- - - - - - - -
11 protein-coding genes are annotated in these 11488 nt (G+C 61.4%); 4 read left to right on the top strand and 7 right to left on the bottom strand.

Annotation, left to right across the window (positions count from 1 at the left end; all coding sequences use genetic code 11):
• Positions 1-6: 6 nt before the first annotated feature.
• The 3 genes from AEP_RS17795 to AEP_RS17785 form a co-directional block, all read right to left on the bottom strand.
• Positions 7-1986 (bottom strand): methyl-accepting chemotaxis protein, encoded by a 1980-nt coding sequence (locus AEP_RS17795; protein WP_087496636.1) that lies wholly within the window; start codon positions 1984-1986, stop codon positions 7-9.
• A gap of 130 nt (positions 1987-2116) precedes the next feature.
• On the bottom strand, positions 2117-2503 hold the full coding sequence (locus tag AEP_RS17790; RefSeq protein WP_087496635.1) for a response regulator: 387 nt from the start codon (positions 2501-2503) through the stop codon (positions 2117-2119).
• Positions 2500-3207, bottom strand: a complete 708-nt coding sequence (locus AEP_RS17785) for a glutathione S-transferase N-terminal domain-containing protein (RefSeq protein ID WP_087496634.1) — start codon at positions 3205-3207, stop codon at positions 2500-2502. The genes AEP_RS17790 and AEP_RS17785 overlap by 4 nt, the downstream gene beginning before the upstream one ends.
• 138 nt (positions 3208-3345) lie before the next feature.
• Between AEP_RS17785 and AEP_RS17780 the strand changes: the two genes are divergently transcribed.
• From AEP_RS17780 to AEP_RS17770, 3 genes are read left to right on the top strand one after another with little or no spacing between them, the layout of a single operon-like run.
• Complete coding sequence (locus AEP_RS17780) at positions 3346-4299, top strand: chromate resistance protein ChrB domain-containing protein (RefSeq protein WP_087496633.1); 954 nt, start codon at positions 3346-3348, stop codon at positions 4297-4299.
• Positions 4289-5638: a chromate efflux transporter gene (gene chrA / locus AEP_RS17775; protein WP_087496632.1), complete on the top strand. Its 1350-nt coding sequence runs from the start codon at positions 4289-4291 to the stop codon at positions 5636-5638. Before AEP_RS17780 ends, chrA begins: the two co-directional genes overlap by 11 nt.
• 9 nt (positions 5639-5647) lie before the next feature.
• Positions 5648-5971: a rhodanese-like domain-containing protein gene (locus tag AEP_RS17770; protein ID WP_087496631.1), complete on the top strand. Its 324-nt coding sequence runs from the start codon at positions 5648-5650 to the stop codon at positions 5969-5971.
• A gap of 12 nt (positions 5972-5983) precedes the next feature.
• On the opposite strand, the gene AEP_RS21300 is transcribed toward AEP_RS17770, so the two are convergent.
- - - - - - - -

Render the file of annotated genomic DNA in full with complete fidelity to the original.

11 protein-coding genes are annotated in these 11488 nt (G+C 61.4%); 4 read left to right on the top strand and 7 right to left on the bottom strand.

Annotation, left to right across the window (positions count from 1 at the left end; all coding sequences use genetic code 11):
• Positions 1-6: 6 nt before the first annotated feature.
• The 3 genes from AEP_RS17795 to AEP_RS17785 form a co-directional block, all read right to left on the bottom strand.
• Positions 7-1986 (bottom strand): methyl-accepting chemotaxis protein, encoded by a 1980-nt coding sequence (locus AEP_RS17795; protein WP_087496636.1) that lies wholly within the window; start codon positions 1984-1986, stop codon positions 7-9.
• A gap of 130 nt (positions 1987-2116) precedes the next feature.
• On the bottom strand, positions 2117-2503 hold the full coding sequence (locus tag AEP_RS17790; RefSeq protein WP_087496635.1) for a response regulator: 387 nt from the start codon (positions 2501-2503) through the stop codon (positions 2117-2119).
• Positions 2500-3207, bottom strand: a complete 708-nt coding sequence (locus AEP_RS17785) for a glutathione S-transferase N-terminal domain-containing protein (RefSeq protein ID WP_087496634.1) — start codon at positions 3205-3207, stop codon at positions 2500-2502. The genes AEP_RS17790 and AEP_RS17785 overlap by 4 nt, the downstream gene beginning before the upstream one ends.
• 138 nt (positions 3208-3345) lie before the next feature.
• Between AEP_RS17785 and AEP_RS17780 the strand changes: the two genes are divergently transcribed.
• From AEP_RS17780 to AEP_RS17770, 3 genes are read left to right on the top strand one after another with little or no spacing between them, the layout of a single operon-like run.
• Complete coding sequence (locus AEP_RS17780) at positions 3346-4299, top strand: chromate resistance protein ChrB domain-containing protein (RefSeq protein WP_087496633.1); 954 nt, start codon at positions 3346-3348, stop codon at positions 4297-4299.
• Positions 4289-5638: a chromate efflux transporter gene (gene chrA / locus AEP_RS17775; protein WP_087496632.1), complete on the top strand. Its 1350-nt coding sequence runs from the start codon at positions 4289-4291 to the stop codon at positions 5636-5638. Before AEP_RS17780 ends, chrA begins: the two co-directional genes overlap by 11 nt.
• 9 nt (positions 5639-5647) lie before the next feature.
• Positions 5648-5971: a rhodanese-like domain-containing protein gene (locus tag AEP_RS17770; protein ID WP_087496631.1), complete on the top strand. Its 324-nt coding sequence runs from the start codon at positions 5648-5650 to the stop codon at positions 5969-5971.
• A gap of 12 nt (positions 5972-5983) precedes the next feature.
• On the opposite strand, the gene AEP_RS21300 is transcribed toward AEP_RS17770, so the two are convergent.